Cuba had defended its human rights record, saying it does more than most nations by ensuring its citizens are cared for through free health and other social services. After the resolution passed, Cuba accused the Czech government of following orders from the United States.

In another controversial vote, China again succeeded in blocking discussion by the commission of its human rights record. The commission voted 23 to 17 not to consider a U.S. resolution denouncing China for its repression of the Falun Gong spiritual movements, its restrictions on Tibetans and harsh actions against government opponents.

While China welcomed the result, it lashed out in a public session against Romania for voting against its "no-action" motion. Romania, with traditionally close ties with China, had voted along with Beijing in previous years.

But the deputy permanent representative of the Romanian mission in Geneva, Petru Dumitriu, told our correspondent that this year Bucharest felt strongly it was time for China to face scrutiny of its rights practices. Dumitriu said Romania regretted China's harsh criticism but said it was important to support the mandate of the human rights commission.

"I think that was a vote for the integrity of the commission and hopefully the good relations will survive through this, let's call it 'unpleasant surprise' for China, which did expect us to vote against the no-action motion like we did in the two previous years."

Dumitriu said Romania itself faced the investigations of a special rapporteur appointed by the human rights commission in the late 1980s. He said the country's own experience with the rapporteur was a positive one that allowed it to address serious human rights issues.

Romania this year introduced a resolution on continuing dialogue on measures to promote democracy, which was overwhelmingly approved. The resolution welcomes steps taken by countries to build and consolidate democratic institutions and encourages information sharing on democracy building from all regions of the world.

Dumitriu says the resolution helps affirm that democracy and respect for human rights are interdependent. It helps the commission, he says, stay focused on its main objective.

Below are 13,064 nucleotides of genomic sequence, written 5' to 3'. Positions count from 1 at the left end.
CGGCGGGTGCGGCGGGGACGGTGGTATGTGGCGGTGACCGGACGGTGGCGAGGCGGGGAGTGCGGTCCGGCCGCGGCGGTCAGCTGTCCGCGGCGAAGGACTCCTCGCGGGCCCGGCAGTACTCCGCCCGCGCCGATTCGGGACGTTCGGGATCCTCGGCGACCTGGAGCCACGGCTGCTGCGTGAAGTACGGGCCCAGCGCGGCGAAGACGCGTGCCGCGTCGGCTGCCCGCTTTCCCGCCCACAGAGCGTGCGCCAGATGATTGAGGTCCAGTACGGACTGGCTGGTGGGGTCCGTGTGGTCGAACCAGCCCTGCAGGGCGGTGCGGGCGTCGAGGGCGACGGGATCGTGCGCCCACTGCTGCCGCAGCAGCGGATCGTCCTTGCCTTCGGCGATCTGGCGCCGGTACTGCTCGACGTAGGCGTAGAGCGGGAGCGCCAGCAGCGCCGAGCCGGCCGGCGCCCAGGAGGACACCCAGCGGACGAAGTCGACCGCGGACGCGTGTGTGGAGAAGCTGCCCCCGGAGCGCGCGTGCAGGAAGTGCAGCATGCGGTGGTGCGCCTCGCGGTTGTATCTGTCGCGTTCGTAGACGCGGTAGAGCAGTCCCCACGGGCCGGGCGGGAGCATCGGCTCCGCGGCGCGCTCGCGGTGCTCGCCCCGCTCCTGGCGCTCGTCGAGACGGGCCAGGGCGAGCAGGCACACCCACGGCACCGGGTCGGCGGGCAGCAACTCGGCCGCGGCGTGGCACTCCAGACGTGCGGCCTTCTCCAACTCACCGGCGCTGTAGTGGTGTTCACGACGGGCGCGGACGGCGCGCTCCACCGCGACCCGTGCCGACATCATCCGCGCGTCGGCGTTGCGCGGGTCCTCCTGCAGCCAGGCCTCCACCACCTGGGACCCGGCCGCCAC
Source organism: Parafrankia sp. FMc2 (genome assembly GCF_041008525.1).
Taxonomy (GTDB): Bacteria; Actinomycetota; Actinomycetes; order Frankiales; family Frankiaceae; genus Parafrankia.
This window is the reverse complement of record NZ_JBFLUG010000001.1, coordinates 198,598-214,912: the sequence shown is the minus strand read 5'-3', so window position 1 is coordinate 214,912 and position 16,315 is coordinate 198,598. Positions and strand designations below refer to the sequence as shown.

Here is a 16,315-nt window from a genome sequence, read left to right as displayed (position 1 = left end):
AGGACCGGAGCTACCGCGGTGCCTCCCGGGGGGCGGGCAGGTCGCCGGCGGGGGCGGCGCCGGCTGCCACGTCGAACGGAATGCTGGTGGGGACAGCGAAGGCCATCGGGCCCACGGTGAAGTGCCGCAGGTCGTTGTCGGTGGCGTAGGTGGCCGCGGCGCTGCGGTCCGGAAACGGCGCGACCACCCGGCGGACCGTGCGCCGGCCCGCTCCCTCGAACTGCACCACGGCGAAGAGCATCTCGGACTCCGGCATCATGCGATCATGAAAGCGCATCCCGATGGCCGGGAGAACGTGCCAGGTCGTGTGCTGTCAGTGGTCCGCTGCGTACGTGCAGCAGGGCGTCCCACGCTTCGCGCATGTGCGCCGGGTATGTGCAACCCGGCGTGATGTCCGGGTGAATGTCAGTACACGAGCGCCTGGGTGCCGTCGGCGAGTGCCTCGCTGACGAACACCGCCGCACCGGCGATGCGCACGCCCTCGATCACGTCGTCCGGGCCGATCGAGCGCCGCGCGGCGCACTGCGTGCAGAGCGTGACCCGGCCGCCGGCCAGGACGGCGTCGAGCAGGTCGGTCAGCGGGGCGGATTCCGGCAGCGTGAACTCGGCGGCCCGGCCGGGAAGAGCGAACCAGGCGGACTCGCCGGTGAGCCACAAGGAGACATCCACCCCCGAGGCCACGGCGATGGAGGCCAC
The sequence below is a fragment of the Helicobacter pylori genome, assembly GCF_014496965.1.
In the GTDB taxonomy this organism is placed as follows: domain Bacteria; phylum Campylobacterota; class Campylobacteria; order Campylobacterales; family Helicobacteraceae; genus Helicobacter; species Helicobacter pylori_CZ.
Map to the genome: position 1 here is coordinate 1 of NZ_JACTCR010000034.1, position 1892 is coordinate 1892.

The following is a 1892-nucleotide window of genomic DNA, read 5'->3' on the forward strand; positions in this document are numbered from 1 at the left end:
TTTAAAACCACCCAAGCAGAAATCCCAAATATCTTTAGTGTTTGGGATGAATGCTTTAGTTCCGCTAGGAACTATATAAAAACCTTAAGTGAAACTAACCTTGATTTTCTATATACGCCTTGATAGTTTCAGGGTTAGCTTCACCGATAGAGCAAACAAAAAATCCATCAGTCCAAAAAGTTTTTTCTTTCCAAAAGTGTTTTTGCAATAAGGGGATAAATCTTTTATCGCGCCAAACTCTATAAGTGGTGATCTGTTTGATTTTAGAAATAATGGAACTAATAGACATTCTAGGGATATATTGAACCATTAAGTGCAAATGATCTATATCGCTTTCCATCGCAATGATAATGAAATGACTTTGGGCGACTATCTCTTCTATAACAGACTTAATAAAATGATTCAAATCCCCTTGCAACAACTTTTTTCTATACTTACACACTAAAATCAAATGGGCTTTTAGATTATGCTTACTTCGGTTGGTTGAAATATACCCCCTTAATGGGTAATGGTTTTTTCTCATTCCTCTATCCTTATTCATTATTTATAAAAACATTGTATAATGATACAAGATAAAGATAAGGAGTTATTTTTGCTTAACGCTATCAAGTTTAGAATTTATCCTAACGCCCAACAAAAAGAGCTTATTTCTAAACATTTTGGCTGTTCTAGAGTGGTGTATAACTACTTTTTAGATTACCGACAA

"We tend to forget that the commission of human rights is here to contribute to the improvement of the situation of human rights in all countries in the world and with that specific objective in mind, we can deal easily with what is called the politicization of the work of the commission of human rights."

This year's commission meeting also marked another step forward for Croatia. A resolution on human rights in southeastern Europe this year did not cite Croatia, as it had in previous years, because of the country's perceived advances. The resolution, which passed by a wide margin, focused on human rights in Bosnia-Herzegovina and the Federal Republic of Yugoslavia, recognizing progress in both countries. But it also stressed the need for greater efforts to bring about the return of refugees and displaced persons in safety and to end all trafficking in people, an especially bad problem in Bosnia.

The commission also ended the mandate of the special rapporteur for the former Yugoslavia, Jiri Dientsbier of the Czech Republic. It created instead the position of special representative on the situation of human rights in Bosnia-Herzegovina and the Federal Republic of Yugoslavia.

As a result of its progress, Croatia has signaled it will be a candidate from the East European region for the next elections to the UN Human Rights Commission. Those elections are to be held in the UN's Economic and Social Council later this week in New York. Members serve three-year terms.